Social Media,  Uncategorized

In Support of Negativity on The Internet

One of my teachers taught me that the “co” in “coincidence” means two and that after something happens twice it is no longer a coincidence.  The issue of unknowingly supporting negativity has come to my awareness many times over the last few days.

  1. I watched, Dis(honesty): the Truth About Lies. In this documentary, a marketer revealed how he incited women to protest rape culture and the objectification of women, through comments  and articles on social media about a book his client wrote…..which objectified women.  He then used that publicity to get his client on the the news and on TV. Due to the protests and negative publicity, the book went on to be  #1 on the New York Times best seller list.
  2. I was on a blog looking for a wonderfully positive article that had been posted recently. When I searched for it, a bunch of posts came up and the number of comments were listed with them. All the positive posts had an average of 1 comment. The one post that was extraordinarily negative, got 62 comments.
  3. There are a few articles, circulating on the internet, that are incendiary and negative and they are popping up on Facebook feeds like wild fire. Every time someone reposts the article saying how bad it is, the person who wrote it gets clicks to their website, fame, speaking opportunities, and money from ads on their site. Even if the person writing the blog is trying to bring awareness to a person doing bad in the world, that person, like in the Dis(honesty) example above, is getting their moment in the spot light. That moment can be enough to jump start their career and pad their bank accounts for years to come. For some people, there is no such thing as bad publicity. As long as their name is in your mouth, they won.




I watched the documentary with my daughter. Her questions was, “what should we do to bring awareness to bad stuff?” Good question. Instead of bringing attention to bad stuff, bring attention to the solutions.  To bring attention to the positive side of a negative issue presented in a blog, post blogs that bring up solutions or form a solution yourself and post that.  For instance, instead of, “Look at this picture of this homeless man. Homelessness sucks”, post,  “Here is a great organization that helps homeless people like this man in the picture”. Instead of reposting negative posts, reach out personally to the author and let them know your thoughts on it. Instead of only commenting on bad posts, comment on posts that you like. Even if it is just, “thanks” or “I liked this”, it brings attention to the blog, impacts its search engine ranking, helps the blogger get opportunities and make them money so they can continue to do their work. It also lets the blogger know the types of articles you are wanting to see more of.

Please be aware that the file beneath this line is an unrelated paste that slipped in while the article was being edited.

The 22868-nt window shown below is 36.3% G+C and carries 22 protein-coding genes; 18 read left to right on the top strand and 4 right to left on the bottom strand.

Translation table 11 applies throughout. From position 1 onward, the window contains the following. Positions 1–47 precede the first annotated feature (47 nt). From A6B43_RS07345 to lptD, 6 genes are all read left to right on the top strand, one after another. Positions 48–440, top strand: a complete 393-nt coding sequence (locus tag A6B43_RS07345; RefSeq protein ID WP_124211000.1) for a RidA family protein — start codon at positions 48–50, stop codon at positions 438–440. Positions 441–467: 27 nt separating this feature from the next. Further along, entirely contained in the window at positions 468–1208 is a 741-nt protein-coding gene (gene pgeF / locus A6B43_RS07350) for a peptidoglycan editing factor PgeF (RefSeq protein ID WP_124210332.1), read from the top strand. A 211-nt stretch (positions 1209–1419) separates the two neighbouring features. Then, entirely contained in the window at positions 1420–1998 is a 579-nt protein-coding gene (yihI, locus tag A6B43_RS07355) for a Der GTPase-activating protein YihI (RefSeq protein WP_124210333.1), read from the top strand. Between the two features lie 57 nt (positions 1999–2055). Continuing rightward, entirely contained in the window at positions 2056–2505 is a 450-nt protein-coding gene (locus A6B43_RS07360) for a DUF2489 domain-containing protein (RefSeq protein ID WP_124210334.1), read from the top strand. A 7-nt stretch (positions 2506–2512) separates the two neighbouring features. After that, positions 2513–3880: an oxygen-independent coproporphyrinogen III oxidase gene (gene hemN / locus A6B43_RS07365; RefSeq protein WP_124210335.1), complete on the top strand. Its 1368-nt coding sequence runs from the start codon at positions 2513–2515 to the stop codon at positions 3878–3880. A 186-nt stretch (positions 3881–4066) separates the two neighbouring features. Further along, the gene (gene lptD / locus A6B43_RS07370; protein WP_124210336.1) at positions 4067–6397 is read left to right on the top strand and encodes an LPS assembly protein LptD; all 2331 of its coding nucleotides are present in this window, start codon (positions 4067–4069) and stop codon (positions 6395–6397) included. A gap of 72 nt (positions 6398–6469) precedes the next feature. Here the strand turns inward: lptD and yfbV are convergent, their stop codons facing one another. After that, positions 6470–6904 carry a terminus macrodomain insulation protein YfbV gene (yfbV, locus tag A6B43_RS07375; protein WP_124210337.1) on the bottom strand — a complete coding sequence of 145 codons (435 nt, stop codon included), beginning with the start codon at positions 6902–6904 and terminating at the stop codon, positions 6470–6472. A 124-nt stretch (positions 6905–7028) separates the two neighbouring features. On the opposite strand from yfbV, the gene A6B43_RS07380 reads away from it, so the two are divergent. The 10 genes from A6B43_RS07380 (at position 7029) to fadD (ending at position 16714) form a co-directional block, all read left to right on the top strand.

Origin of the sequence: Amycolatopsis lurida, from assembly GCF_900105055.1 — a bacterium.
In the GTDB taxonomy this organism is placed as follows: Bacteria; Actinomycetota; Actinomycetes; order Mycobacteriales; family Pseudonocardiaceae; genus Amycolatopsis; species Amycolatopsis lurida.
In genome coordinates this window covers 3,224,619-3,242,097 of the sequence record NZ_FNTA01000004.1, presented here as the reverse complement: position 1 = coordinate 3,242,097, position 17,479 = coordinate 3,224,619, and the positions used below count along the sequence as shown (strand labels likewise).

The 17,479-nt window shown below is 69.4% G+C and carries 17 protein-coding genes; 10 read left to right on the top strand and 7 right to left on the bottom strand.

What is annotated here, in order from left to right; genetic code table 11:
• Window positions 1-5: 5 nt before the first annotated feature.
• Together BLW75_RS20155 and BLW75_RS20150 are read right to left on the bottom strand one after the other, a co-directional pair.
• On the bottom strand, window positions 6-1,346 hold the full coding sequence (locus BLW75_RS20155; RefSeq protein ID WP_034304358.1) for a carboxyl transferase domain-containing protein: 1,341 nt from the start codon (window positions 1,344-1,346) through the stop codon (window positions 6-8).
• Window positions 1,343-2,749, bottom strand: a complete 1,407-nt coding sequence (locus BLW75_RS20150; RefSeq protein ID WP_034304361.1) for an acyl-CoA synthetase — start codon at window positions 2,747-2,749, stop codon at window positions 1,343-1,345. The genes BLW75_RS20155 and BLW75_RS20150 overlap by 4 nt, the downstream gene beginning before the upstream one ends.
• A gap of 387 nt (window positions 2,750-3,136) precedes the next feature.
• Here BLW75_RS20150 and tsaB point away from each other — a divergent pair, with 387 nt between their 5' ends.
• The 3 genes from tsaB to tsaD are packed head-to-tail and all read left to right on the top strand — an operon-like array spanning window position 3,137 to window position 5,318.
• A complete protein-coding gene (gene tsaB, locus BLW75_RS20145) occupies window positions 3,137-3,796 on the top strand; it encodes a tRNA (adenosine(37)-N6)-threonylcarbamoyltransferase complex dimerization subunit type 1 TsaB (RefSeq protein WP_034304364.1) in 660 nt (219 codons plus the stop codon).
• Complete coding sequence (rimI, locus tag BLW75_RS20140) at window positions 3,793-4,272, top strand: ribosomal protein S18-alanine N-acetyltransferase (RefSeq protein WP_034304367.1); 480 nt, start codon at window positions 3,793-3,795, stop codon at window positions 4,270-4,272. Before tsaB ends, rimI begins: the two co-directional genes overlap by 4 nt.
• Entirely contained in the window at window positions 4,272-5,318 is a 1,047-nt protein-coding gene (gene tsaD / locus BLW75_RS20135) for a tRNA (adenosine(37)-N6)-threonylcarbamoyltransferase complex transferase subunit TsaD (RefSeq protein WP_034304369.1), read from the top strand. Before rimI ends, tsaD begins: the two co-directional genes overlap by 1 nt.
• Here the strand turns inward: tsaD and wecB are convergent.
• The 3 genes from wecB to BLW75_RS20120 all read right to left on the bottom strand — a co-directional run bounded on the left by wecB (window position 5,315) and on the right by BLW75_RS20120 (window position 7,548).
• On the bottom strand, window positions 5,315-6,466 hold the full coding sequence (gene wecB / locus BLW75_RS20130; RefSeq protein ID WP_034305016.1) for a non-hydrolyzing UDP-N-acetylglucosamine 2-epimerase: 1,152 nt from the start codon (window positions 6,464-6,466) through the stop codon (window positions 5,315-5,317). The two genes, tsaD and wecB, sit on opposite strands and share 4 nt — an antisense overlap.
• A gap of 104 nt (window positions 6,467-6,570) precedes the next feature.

People who  spread negativity will continue to do so because we give them attention when they do. Bottom line.

When you look at the Ashtanga Picture Project Facebook page, you will notice that I am constantly reposting other people’s positive, informative well written blogs. This is how I support people that I feel are doing positive things in the world. You may have also noticed that recently, when I respond to someone else’s blog, that was negative, I don’t mention their name or put a link to their blog.  Like above, when I didn’t mention the book from Dis(honesty), the negative post that got all the comments, or the negative post that has been reposted like wild fire all week.

You have a choice as to what grows in social media and on the web. Exercise your power of choice because it is also the power that changes the world.




Shanna Small has been practicing Ashtanga Yoga and studying the Yoga Sutras since 2001. She has studied in Mysore with Sharath Jois and is the Director of AYS Charlotte, a school for traditional Ashtanga in Charlotte NC. She has written for Yoga International and the Ashtanga Dispatch. Go here for more information on AYS Charlotte. For information on workshops, please e-mail

One Comment

  • Griffin Litwin

    Hi Shanna,

    I’m always interested in the roots of language… I have learned a lot from digging a little. My perspective:
    “co” does not have anything to do with number. It means “together” or “mutual.”
    “di” or “bi” are prefixes meaning “two.”

    “co” + “incidence” = “to happen together”

    Lately, it has been used in informal speech to mean “to occur together (without a common cause)”… E.g., it’s just a coincidence. Just things happening together as a result of chance.

    However, sometimes things do happen together and also share a cause or other relationship, as you’re pointing out! It’s still a coincidence, but not a random one. ☺

    The Yoga Sutra observes that only Purusa is not a coincidence. It is the only thing that can stand alone without a “co” to incide with. All Prakrti is co-incidental.


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